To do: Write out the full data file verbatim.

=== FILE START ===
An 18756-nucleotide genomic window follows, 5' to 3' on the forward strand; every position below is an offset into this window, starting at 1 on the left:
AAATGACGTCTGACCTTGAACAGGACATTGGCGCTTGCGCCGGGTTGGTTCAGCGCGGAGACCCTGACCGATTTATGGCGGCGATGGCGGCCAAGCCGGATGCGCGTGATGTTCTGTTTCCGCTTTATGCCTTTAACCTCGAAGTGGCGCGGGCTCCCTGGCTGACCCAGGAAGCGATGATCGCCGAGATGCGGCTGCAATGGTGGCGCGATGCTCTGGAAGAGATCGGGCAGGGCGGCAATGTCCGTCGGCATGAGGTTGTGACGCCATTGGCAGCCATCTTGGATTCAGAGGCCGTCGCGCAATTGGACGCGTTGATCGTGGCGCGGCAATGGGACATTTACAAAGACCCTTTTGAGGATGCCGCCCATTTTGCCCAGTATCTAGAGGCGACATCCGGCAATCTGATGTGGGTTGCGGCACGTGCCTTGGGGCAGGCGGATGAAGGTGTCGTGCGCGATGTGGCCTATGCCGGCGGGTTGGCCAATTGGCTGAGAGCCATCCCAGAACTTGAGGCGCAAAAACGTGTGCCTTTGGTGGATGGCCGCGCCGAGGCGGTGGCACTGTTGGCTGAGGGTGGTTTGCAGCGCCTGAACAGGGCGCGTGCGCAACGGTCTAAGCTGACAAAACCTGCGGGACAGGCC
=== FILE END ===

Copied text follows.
An 18756-nucleotide genomic window follows, 5' to 3' on the forward strand; every position below is an offset into this window, starting at 1 on the left:
AAATGACGTCTGACCTTGAACAGGACATTGGCGCTTGCGCCGGGTTGGTTCAGCGCGGAGACCCTGACCGATTTATGGCGGCGATGGCGGCCAAGCCGGATGCGCGTGATGTTCTGTTTCCGCTTTATGCCTTTAACCTCGAAGTGGCGCGGGCTCCCTGGCTGACCCAGGAAGCGATGATCGCCGAGATGCGGCTGCAATGGTGGCGCGATGCTCTGGAAGAGATCGGGCAGGGCGGCAATGTCCGTCGGCATGAGGTTGTGACGCCATTGGCAGCCATCTTGGATTCAGAGGCCGTCGCGCAATTGGACGCGTTGATCGTGGCGCGGCAATGGGACATTTACAAAGACCCTTTTGAGGATGCCGCCCATTTTGCCCAGTATCTAGAGGCGACATCCGGCAATCTGATGTGGGTTGCGGCACGTGCCTTGGGGCAGGCGGATGAAGGTGTCGTGCGCGATGTGGCCTATGCCGGCGGGTTGGCCAATTGGCTGAGAGCCATCCCAGAACTTGAGGCGCAAAAACGTGTGCCTTTGGTGGATGGCCGCGCCGAGGCGGTGGCACTGTTGGCTGAGGGTGGTTTGCAGCGCCTGAACAGGGCGCGTGCGCAACGGTCTAAGCTGACAAAACCTGCGGGACAGGCC